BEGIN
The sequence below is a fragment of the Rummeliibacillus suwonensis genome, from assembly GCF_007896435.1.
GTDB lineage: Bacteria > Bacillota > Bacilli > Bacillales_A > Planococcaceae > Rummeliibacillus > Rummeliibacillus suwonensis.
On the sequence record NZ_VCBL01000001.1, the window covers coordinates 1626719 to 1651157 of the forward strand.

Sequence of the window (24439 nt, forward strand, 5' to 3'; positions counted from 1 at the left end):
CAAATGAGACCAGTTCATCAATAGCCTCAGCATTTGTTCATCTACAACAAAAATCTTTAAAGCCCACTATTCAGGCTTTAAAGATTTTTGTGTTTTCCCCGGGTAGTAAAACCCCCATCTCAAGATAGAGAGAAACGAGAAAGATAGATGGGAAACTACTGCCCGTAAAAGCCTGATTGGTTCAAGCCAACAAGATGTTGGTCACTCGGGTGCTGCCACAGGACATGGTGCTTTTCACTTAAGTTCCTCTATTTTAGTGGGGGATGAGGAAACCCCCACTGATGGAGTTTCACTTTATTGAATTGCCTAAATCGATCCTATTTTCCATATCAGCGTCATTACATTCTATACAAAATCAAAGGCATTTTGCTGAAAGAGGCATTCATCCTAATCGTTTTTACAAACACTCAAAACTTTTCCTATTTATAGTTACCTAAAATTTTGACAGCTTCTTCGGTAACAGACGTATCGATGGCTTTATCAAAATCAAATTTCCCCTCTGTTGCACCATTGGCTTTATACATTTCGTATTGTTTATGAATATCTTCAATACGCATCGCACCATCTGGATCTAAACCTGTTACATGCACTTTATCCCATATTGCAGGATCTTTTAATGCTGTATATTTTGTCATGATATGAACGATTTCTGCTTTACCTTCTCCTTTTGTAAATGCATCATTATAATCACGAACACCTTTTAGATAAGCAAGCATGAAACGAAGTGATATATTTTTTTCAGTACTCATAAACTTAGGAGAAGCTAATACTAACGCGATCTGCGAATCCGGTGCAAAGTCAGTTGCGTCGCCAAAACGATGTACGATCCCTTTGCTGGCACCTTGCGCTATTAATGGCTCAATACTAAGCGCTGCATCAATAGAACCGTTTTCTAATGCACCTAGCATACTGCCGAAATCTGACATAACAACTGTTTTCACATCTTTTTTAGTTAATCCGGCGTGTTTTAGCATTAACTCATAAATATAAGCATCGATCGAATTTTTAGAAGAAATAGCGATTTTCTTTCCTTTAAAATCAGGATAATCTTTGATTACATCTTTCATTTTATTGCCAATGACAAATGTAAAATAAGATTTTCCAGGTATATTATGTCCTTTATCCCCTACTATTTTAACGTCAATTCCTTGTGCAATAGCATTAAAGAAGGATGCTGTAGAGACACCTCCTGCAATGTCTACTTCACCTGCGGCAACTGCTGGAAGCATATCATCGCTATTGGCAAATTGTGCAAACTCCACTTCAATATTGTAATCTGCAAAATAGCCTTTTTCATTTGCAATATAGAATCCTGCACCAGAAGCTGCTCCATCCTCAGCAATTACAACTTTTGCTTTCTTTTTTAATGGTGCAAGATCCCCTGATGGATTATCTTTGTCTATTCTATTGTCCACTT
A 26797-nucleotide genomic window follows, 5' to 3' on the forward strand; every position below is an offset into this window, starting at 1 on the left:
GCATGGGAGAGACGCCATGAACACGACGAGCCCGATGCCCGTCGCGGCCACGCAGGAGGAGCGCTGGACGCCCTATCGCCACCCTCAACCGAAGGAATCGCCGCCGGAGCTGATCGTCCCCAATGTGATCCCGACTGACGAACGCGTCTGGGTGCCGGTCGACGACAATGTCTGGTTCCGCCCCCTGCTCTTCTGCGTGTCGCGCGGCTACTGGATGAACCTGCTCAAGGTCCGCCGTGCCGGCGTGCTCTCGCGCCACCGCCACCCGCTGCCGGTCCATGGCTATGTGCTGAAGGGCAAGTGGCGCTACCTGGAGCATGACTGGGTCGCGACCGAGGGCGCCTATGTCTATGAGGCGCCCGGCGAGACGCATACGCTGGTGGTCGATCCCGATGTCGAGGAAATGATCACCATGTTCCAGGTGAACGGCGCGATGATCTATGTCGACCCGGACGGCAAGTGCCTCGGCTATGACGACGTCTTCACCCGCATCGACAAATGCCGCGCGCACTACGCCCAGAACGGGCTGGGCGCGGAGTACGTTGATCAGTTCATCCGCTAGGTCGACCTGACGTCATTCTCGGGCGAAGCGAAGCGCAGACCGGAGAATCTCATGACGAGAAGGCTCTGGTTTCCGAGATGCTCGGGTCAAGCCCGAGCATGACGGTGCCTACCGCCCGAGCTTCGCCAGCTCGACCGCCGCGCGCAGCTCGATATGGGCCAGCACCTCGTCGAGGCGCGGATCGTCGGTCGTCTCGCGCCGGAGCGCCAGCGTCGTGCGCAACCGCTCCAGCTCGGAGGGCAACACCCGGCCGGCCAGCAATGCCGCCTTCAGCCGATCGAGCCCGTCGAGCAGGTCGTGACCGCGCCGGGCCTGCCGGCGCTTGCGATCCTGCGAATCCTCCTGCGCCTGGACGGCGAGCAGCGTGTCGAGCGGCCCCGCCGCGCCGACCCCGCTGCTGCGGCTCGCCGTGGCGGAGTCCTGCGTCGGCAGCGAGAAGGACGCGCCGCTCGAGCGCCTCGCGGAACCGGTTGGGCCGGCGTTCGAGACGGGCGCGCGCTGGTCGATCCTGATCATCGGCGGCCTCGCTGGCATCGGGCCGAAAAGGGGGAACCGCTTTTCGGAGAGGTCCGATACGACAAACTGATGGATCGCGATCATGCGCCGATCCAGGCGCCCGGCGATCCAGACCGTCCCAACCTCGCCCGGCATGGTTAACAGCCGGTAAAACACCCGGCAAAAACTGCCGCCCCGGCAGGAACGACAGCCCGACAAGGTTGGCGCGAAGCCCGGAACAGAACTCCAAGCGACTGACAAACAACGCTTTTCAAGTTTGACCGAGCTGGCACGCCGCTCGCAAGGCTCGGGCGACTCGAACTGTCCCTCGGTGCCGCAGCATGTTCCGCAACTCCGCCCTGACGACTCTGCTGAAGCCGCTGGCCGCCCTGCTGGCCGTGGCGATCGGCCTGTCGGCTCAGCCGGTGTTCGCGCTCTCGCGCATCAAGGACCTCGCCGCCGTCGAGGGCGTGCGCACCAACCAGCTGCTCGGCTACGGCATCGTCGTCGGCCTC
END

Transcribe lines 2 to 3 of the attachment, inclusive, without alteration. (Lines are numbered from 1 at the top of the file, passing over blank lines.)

GTDB lineage: Bacteria > Bacillota > Bacilli > Bacillales_A > Planococcaceae > Rummeliibacillus > Rummeliibacillus suwonensis.
On the sequence record NZ_VCBL01000001.1, the window covers coordinates 1626719 to 1651157 of the forward strand.